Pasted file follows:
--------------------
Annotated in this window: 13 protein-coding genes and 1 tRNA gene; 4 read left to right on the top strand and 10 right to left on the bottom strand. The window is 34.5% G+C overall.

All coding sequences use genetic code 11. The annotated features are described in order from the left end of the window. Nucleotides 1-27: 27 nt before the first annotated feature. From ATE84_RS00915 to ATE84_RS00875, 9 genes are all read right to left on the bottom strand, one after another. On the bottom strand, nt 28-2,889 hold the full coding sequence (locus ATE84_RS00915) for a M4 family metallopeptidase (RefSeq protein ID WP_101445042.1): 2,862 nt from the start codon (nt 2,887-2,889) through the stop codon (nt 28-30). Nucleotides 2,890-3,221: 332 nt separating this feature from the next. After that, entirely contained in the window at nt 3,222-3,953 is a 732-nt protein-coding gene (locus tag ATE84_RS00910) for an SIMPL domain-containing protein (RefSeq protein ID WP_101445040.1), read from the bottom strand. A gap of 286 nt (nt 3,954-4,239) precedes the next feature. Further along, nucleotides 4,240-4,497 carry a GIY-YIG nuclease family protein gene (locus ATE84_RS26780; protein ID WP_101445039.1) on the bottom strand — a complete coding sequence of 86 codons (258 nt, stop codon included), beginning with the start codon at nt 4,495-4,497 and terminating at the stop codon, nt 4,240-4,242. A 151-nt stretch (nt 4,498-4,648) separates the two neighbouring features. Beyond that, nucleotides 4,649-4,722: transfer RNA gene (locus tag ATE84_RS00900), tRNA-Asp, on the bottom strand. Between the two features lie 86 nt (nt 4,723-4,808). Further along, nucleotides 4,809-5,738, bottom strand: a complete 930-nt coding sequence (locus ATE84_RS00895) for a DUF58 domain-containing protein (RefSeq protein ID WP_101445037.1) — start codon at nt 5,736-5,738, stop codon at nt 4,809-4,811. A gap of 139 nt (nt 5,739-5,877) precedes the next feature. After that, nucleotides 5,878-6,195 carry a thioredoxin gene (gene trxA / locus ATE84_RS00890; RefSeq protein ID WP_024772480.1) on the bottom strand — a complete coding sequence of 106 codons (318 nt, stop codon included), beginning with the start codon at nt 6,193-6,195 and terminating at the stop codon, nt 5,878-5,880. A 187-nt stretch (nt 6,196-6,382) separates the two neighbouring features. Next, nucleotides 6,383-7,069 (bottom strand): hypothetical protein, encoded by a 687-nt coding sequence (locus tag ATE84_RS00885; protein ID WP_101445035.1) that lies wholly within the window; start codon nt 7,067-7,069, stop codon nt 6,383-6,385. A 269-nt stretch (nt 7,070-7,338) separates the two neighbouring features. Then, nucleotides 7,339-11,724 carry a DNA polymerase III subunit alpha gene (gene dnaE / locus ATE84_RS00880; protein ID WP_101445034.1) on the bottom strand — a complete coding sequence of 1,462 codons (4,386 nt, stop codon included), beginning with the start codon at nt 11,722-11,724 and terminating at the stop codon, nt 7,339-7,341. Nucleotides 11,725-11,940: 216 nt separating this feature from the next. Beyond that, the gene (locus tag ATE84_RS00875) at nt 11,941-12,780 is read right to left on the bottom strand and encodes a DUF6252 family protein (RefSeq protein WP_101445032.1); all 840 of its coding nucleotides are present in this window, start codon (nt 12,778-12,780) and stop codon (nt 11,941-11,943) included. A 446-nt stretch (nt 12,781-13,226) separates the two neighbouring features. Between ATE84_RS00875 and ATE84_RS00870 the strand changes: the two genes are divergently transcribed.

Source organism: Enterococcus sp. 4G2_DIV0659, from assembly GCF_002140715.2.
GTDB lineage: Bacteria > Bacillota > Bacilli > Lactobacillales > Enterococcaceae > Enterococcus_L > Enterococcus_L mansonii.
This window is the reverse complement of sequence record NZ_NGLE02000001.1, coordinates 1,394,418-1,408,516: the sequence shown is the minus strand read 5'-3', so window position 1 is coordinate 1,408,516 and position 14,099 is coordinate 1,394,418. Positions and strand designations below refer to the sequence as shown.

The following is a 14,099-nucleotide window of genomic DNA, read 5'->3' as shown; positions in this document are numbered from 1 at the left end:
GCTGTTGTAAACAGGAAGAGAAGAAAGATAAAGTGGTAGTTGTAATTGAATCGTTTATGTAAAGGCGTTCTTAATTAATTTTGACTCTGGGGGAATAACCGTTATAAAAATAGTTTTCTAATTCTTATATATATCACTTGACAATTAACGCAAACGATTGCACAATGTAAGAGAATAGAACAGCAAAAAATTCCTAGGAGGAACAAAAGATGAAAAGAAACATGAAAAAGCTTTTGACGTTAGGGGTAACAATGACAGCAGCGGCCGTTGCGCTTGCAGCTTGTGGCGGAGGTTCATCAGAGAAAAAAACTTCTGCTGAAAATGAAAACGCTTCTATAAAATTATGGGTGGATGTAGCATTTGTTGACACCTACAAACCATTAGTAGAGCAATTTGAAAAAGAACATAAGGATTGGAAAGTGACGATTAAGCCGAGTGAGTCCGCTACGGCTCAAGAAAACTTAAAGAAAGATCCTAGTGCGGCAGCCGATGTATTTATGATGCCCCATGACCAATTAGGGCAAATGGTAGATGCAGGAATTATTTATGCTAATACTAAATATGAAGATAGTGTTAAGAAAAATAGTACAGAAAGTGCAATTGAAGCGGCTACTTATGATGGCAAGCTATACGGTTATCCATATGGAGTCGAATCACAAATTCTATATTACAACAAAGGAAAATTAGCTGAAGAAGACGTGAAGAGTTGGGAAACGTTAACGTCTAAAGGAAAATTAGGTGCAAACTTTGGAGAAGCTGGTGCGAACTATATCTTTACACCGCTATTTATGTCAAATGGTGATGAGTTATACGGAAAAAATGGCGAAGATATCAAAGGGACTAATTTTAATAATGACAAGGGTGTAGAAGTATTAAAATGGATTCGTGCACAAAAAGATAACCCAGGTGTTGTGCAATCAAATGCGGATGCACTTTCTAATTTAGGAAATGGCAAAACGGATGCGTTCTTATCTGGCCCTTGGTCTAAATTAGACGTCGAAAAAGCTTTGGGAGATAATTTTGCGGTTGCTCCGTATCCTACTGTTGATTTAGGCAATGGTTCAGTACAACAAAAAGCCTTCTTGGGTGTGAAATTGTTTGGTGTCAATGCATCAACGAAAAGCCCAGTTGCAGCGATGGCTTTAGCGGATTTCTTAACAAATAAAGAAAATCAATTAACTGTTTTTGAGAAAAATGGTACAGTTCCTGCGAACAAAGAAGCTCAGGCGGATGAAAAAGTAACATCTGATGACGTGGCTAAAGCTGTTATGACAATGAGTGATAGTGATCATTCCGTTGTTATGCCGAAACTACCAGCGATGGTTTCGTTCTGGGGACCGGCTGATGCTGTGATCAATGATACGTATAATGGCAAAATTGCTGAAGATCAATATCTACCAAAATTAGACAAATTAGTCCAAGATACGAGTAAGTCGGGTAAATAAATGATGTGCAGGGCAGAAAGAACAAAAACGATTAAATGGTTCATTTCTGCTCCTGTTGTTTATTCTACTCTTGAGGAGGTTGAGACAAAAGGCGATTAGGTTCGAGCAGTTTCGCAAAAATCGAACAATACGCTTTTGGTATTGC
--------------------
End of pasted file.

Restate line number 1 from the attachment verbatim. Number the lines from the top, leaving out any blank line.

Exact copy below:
Annotated in this window: 13 protein-coding genes and 1 tRNA gene; 4 read left to right on the top strand and 10 right to left on the bottom strand. The window is 34.5% G+C overall.